‘I thought I was just sweating,’ says Tom Curry of gaping head wound against France

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The set of six stitches arranged in a neat line across the middle of Tom Curry‘s forehead on Thursday was not the reason why England‘s openside flanker was describing himself as the “Frankenstein” of the Six Nations‘ bang-in-form team.

“I’m not a fan of just focusing on one person because obviously you’re your own person and have your different traits,” the 20-year-old Curry explained as England took a break from a London-based training camp before next week’s pivotal match away to Wales. “I just look at everyone’s individual games, taking little bits and forming almost like Frankenstein – you take bits that you might enjoy and push away stuff that you don’t. There’s definitely aspects that you can take but you’ve got to realise what’s good for you.”

It was not quite clear whether Curry saw himself as the mad Baron of the piece, or as the monster built of other people’s working parts – he name-checked modern flanker greats including Francois Louw of South Africa and Australia’s Michael Hooper, David Pocock and George Smith, the last of whom offered tips to England in the days before Sunday’s 44-8 battering of France at Twickenham that made it two impressive wins from two in this year’s Six Nations.

But the thrust was obvious – that Curry is taking those influences and combining them with his own natural pace and belligerence to great effect. “it was a brilliant experience,” he said of the meeting with Smith, who is currently playing for Bristol in the Premiership.”It was a five- or 10-minute conversation and that’s worth a lot in terms of experience.”

‘It wasn’t painful at all’

Curry didn’t quite realise the extent of his injury (Reuters)

As for those stitches, Curry has had some explaining to do to Susie, his long-suffering mother, and some catching up to do on English sporting greats. He had a gaping wound opened against the French when Curry, by his own admission, ” just head-butted the full-back”. (It was actually the wing Damian Penaud, although given the ragged state of France’s back three, any misidentification was understandable). “I thought I was just sweating,” said Curry, who needed the opposing No 8 Louis Picamoles to point out the red stuff pouring down his face. “Then it came up on the big screens and the whole crowd went ‘oooh’. It wasn’t painful at all.”

The resulting images of a white England shirt stained almost completely scarlet put some in mind of football captain Terry Butcher’s similar injury in a match against Sweden 30 years ago.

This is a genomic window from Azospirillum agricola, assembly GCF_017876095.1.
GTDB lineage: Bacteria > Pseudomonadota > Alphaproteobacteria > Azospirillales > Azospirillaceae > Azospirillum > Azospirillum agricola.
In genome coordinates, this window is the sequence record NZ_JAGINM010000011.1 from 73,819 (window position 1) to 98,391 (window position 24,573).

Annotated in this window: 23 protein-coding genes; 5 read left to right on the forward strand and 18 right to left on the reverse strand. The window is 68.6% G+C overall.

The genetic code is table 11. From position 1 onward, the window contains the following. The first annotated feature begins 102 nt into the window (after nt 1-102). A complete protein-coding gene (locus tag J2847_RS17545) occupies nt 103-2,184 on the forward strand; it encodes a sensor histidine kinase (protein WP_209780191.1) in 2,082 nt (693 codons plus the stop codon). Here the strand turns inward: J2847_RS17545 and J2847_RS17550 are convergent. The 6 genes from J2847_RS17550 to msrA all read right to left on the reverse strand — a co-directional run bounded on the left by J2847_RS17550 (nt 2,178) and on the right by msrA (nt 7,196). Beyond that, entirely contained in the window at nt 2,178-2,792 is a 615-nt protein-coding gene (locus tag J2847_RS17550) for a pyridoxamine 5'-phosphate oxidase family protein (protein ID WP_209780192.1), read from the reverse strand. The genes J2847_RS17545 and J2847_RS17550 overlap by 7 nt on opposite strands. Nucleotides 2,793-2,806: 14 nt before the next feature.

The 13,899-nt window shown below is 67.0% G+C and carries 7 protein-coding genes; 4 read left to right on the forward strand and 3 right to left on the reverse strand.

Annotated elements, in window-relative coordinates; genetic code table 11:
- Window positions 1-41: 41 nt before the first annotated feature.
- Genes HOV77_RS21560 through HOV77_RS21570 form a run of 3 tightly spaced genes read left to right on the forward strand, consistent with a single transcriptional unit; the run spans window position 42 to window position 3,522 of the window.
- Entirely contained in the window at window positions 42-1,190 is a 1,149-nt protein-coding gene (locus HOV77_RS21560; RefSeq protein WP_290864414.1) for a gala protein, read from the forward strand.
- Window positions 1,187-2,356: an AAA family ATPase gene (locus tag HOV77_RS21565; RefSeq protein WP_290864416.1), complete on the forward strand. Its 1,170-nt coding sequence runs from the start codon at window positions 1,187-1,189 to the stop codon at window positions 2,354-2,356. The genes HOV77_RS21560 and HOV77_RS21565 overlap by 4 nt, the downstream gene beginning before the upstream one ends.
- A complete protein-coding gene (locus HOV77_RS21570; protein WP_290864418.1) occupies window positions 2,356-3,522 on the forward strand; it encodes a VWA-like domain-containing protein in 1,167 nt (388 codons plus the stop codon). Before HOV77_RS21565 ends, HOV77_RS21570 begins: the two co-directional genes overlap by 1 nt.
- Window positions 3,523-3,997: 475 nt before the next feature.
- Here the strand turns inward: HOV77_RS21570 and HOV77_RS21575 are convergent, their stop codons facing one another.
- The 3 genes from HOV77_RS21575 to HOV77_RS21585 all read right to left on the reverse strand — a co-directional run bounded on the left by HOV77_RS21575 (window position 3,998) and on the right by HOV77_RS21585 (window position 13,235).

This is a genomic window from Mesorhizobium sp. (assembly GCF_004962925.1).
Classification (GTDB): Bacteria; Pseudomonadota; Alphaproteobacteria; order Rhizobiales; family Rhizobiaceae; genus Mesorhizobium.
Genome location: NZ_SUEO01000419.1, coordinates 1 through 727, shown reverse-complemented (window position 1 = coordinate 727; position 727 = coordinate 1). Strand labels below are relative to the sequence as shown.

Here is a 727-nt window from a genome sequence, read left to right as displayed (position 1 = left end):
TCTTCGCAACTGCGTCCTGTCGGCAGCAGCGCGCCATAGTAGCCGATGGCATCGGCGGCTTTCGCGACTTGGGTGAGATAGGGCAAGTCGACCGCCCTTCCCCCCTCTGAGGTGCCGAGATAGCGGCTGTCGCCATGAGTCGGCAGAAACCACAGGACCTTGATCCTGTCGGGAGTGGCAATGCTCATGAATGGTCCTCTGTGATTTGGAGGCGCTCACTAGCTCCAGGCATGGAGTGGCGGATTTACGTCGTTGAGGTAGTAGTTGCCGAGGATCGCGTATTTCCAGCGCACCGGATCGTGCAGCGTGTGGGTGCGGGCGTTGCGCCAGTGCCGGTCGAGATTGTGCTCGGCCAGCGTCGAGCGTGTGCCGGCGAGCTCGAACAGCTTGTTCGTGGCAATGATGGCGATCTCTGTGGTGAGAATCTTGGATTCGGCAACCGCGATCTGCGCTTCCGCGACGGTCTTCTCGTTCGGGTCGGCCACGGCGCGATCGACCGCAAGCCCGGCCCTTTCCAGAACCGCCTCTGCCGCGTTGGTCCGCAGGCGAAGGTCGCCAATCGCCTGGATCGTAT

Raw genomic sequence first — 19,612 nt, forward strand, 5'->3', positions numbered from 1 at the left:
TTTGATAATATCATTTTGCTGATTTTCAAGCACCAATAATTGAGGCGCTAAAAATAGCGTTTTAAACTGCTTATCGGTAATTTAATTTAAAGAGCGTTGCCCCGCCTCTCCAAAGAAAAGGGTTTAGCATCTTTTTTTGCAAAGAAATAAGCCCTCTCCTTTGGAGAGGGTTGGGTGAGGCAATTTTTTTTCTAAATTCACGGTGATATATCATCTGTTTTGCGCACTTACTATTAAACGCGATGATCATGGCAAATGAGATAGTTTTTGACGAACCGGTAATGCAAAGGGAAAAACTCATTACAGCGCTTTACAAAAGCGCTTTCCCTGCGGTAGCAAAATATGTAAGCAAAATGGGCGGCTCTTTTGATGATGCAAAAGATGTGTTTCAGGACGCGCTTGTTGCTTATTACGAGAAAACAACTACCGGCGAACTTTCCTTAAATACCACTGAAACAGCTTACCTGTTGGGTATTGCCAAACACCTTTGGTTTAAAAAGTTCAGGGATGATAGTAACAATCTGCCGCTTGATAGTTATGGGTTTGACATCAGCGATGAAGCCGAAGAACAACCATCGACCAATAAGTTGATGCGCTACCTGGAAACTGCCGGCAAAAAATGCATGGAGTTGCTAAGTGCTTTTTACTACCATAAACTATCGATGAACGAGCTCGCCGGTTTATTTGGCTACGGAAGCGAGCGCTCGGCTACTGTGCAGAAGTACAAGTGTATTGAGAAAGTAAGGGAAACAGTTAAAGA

Blood is more common in rugby, of course, but Mrs Curry was still enquiring after her son’s health two days later. So has she pleaded with him to wear a scrum cap? “Only for the last 20 years,” said Curry, who is the youngest forward in the Six Nations. “I don’t like scrum caps. But Ben [his identical twin and fellow Sale Sharks back-rower] says [the resulting scar] will help people tell us apart.”

‘Right on top of it’

As the shirt went straight into the washing machine, rather than being kept as a gruesome souvenir, and Curry predicted the stitches will be out by the time his side rolls into Cardiff on Saturday week, the healthy state of England’s breakaway forwards was under discussion.

It had been a blow to lose Bath flanker Sam Underhill to inury after his breakthrough performances in the autumn, but on the upside No 8 Billy Vunipola has returned, and the England back row of Vunipola, Curry and blindside Mark Wilson has flourished, and sorted out the breakdown cock-ups of last year’s Six Nations – although the Welsh will be expected to provide a fresh test.

Steve Borthwick, the England forwards coach, said of Curry yesterday: “He has that ability to slow down opposition ball and to steal opposition ball, and an ability to ensure you have quick ball.”

Curry added: “Attacking the breakdown has been such a huge topic for us. It’s been a huge squad effort. Obviously as a back-row you’re a bit more involved, but as a squad collective everyone’s been right on top of it.”

There was a new injury concern for England, as Leicester’s Ellis Genge limped out of training with an ankle problem. Genge’s fellow losehead prop Mako Vunipola is already out of the championship with ankle damage sustained against France.

Ireland vs England: 4.45pm (GMT) 2 February 2019, Aviva Stadium

England vs France: 3pm (GMT) 10 February 2019, Twickenham

Wales vs England: 4.45pm (GMT) 23 February 2019, Principality Stadium

England vs Italy: 4.45pm (GMT) 9 March 2019, Twickenham

England vs Scotland: 5pm (GMT) 16 March 2019, Twickenham

Pick up a copy of i for news, interviews and expert analysis from rugby correspondent Hugh Godwin throughout the Six Nations

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